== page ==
Presentation on theme: "Frogs and Toads What is the difference exactly?. Frogs and toads Frogs and toads belong to the zoological class called Amphibia. Amphibians are cold-blooded."— Presentation transcript:
Frogs and Toads What is the difference exactly?
Frogs and toads Frogs and toads belong to the zoological class called Amphibia. Amphibians are cold-blooded animals with a backbone (vertebrates). They differ from reptiles in that they lack scales and generally return to water to breed.
What is a frog? Generally speaking, when we think of frogs, we generally picture what are called true frogs". These are members of the family Ranidae, containing more than 400 species. Frogs have the following characteristics: –two bulging eyes –strong, long, webbed feet –smooth or slimy skin –lay their eggs in clusters
Where are frogs found? Frogs can be found on every continent except Antarctica.
What exactly is a toad? The term toad tends to refer to true toads" who are members of the family Bufonidae, containing more than 300 species. Toads are characterized by: –stubby bodies with short back legs –warty and dry skin –poison glands behind the eyes –laying eggs in long chains
Where are toads found? True toads can be found worldwide except in Australasia, polar regions, Madagascar and Polynesia Bufo marinus has been artificially introduced into Australia and some South Pacific islands
Some frogs are like toads … Sometimes features appear mixed or less obvious Certain species even fall into both categories. Its not uncommon, for example, to find a warty skinned frog that isn't a toad, or even a slimy toad! Even the more invisible stuff like cartilage structure has been found to sometimes fit both categories!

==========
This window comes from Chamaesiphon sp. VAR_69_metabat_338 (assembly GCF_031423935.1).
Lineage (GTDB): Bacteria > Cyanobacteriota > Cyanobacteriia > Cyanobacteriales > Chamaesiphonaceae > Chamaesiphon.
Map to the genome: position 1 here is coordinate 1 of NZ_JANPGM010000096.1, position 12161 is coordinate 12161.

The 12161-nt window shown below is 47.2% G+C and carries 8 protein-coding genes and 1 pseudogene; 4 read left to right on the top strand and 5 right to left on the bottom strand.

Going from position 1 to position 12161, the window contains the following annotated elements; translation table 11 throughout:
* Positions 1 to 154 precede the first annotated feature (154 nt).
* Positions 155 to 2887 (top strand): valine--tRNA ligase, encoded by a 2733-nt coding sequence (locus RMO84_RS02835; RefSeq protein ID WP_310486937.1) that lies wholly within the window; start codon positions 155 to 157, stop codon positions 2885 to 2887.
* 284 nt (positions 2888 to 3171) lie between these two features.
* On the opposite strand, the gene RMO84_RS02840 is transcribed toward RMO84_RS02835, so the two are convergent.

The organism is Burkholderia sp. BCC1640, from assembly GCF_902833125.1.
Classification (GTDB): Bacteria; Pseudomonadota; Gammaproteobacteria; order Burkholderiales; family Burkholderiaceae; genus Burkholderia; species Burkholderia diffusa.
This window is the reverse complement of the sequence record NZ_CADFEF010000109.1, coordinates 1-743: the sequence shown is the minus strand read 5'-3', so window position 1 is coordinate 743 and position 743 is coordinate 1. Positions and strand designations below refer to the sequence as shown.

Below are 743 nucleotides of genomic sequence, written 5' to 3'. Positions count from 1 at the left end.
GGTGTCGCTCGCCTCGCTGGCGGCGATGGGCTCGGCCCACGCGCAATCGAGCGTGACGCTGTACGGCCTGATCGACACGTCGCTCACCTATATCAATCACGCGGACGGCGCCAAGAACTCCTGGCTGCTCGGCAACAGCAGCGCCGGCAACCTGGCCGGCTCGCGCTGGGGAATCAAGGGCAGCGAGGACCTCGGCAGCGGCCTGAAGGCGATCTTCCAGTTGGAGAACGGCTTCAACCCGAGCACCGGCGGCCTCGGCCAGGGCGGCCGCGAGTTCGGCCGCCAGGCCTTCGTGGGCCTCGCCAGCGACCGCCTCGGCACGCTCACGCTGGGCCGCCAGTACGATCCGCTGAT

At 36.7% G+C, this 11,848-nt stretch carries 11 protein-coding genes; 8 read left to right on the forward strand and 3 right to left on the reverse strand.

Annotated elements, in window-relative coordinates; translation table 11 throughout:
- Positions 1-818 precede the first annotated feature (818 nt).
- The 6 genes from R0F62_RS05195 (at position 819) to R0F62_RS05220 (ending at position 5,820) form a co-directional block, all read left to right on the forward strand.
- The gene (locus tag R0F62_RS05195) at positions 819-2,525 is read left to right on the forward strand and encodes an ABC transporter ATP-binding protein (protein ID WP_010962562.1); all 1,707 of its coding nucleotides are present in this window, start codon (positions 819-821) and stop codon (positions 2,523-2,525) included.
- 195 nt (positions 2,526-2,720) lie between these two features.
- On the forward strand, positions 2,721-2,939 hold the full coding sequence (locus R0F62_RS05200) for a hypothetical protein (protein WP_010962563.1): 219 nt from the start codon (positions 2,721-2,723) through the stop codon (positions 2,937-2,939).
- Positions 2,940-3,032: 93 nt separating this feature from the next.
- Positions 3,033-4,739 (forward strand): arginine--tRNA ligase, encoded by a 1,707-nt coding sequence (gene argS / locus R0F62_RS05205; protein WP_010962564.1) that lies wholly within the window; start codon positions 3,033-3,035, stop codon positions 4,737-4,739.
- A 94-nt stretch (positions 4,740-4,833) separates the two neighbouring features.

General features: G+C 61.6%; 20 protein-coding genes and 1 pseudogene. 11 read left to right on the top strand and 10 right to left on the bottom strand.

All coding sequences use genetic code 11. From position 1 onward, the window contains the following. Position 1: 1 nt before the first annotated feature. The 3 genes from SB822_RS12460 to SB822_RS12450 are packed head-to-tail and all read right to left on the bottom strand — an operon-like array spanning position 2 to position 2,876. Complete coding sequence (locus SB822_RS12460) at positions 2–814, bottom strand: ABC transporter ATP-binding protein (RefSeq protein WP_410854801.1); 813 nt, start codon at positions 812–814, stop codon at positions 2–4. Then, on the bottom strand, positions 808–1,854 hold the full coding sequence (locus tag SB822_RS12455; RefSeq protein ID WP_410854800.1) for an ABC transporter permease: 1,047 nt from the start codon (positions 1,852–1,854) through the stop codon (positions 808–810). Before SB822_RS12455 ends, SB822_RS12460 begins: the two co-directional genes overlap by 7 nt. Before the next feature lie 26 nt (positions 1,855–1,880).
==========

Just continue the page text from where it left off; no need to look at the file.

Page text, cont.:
Life cycle The same life cycle for frogs and toads: Egg Tadpole Tadpole with legs Froglet/young toad Frog/toad
Tadpole Shortly after hatching, the tadpole still feeds on the yolk, which is in its stomach. The tadpole has poorly developed gills, a mouth and a tail. It will usually stick itself to floating weeds in the water using little sticky organs. 7 to 10 days after the tadpole has hatched, it will begin to swim around and feed on algae. After about 4 weeks, skin starts to grow over the gills until they eventually disappear. The tadpoles develop tiny teeth, which help them grate food, turning it into soupy oxygenated particles. They have long coiled guts that help them digest as many nutrients from their diets as possible. By the fourth week, tadpoles can actually be fairly social creatures. Some even interact and school like fish!
Tadpole with legs After about 6 to 9 weeks, tiny legs start to sprout. The head becomes more distinct and the body elongates. The arms begin to bulge, where they will eventually pop out, elbow first. After about 9 weeks, the tadpole looks more like a miniature frog with a really long tail. It is now well on it's way to being almost full grown!
Egg Frogs and toads tend to lay many eggs because there are many hazards between fertilization and fully grown frogs! Those eggs that die tend to turn white or opaque. The lucky ones that actually manage to hatch still start out on a journey of many perils. Life starts right as the central yolk splits in two. It then divides into four, then eight, until an embryo is formed. Soon, the embryo starts to look more and more like a tadpole, getting longer and moving about in it's egg. Usually, about 6-21 days after being fertilized, the egg will hatch. Most eggs are found in calm or static waters, to prevent getting too rumbled about in infancy!
Baby Frog By between 12 to 16 weeks, depending on water and food supply, the frog has completed the full growth cycle.
Froglet By 12 weeks, the tadpole has only a teeny tail stub and looks like a miniature version of the adult frog. Soon, it will leave the water, only to return again to lay more eggs and start the process all over again!
And then it starts again… Now these frogs and toads will start the whole process again...finding mates and creating more frogs. And toads.